Different monetary aggregates covary very differently with short term nominal interest rates. Broad monetary aggregates like Ml and the monetary base covary positively with current and future values of short term interest rates. In contrast, the nonborrowed reserves of banks covary negatively with current and future interest rates. Observations like this 'sign switch' lie at the core of recent debates about the effects of monetary policy actions on short term interest rates. This paper develops a general equilibrium monetary business cycle model which is consistent with these facts. Our basic explanation of the 'sign switch' is that movements in nonborrowed reserves are dominated by exogenous shocks to monetary policy, while movements in the base and Ml are dominated by endogenous responses to non-policy shocks.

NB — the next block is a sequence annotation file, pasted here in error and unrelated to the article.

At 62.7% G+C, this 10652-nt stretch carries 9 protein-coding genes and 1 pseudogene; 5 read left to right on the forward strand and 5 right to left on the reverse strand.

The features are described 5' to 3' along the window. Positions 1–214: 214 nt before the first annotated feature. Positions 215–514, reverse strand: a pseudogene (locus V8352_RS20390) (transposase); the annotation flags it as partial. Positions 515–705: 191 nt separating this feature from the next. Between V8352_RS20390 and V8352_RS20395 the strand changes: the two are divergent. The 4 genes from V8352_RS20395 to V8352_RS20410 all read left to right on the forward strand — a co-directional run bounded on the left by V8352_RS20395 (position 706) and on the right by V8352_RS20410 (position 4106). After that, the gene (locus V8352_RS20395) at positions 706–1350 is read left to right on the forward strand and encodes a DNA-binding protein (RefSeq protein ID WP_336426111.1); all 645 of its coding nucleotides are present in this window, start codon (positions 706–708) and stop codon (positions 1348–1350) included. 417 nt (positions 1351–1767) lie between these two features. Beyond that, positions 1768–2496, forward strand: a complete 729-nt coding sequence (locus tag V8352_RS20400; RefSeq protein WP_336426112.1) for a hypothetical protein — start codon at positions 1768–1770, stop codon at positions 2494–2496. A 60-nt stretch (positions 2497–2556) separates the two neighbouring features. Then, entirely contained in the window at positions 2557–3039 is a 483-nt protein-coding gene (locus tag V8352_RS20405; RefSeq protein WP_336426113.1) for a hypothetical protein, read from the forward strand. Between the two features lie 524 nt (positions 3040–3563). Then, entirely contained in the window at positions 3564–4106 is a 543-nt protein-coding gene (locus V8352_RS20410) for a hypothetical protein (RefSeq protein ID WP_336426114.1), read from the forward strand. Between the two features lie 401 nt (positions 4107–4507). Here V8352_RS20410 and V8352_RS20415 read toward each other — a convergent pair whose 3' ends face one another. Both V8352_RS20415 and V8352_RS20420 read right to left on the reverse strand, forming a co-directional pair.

We present a model of vintage human capital. The economy exhibits exogenous deterministic technological change. Technology requires skills that are specific to the vintage. A stationary competitive equilibrium is defined and shown to exist and be unique, as well as Pareto optimal. The stationary equilibrium is characterized by an endogenous distribution of skilled workers across vintages. The distribution is shown to be single peaked, and under general conditions there is a lag between the time when a technology appears and the peak of its usage, what is known as diffusion. An increase in the rate of exogenous technological charge shirts the distribution of human capital to more recent vintages and increases the relative wage of the unskilled workers in each vintage.